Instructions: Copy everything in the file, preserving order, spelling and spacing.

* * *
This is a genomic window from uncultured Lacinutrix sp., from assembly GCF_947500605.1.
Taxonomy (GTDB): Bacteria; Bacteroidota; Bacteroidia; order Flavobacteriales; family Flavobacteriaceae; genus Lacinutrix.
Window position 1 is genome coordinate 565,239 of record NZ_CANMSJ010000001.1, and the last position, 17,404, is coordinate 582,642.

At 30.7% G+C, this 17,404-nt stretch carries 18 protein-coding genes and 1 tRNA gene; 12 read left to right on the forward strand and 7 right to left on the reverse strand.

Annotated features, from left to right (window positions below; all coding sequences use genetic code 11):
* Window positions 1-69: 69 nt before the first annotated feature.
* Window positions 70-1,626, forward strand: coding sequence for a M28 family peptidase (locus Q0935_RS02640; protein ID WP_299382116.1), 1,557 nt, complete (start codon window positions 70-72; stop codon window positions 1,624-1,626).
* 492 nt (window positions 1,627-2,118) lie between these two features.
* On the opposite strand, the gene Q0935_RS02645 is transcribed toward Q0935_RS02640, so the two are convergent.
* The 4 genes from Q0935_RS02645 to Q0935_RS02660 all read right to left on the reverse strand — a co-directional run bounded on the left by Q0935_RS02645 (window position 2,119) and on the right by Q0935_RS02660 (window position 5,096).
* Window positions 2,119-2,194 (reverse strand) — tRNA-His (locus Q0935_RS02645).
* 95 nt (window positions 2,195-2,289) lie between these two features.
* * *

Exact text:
This is a genomic window from uncultured Lacinutrix sp., from assembly GCF_947500605.1.
Taxonomy (GTDB): Bacteria; Bacteroidota; Bacteroidia; order Flavobacteriales; family Flavobacteriaceae; genus Lacinutrix.
Window position 1 is genome coordinate 565,239 of record NZ_CANMSJ010000001.1, and the last position, 17,404, is coordinate 582,642.

At 30.7% G+C, this 17,404-nt stretch carries 18 protein-coding genes and 1 tRNA gene; 12 read left to right on the forward strand and 7 right to left on the reverse strand.

Annotated features, from left to right (window positions below; all coding sequences use genetic code 11):
* Window positions 1-69: 69 nt before the first annotated feature.
* Window positions 70-1,626, forward strand: coding sequence for a M28 family peptidase (locus Q0935_RS02640; protein ID WP_299382116.1), 1,557 nt, complete (start codon window positions 70-72; stop codon window positions 1,624-1,626).
* 492 nt (window positions 1,627-2,118) lie between these two features.
* On the opposite strand, the gene Q0935_RS02645 is transcribed toward Q0935_RS02640, so the two are convergent.
* The 4 genes from Q0935_RS02645 to Q0935_RS02660 all read right to left on the reverse strand — a co-directional run bounded on the left by Q0935_RS02645 (window position 2,119) and on the right by Q0935_RS02660 (window position 5,096).
* Window positions 2,119-2,194 (reverse strand) — tRNA-His (locus Q0935_RS02645).
* 95 nt (window positions 2,195-2,289) lie between these two features.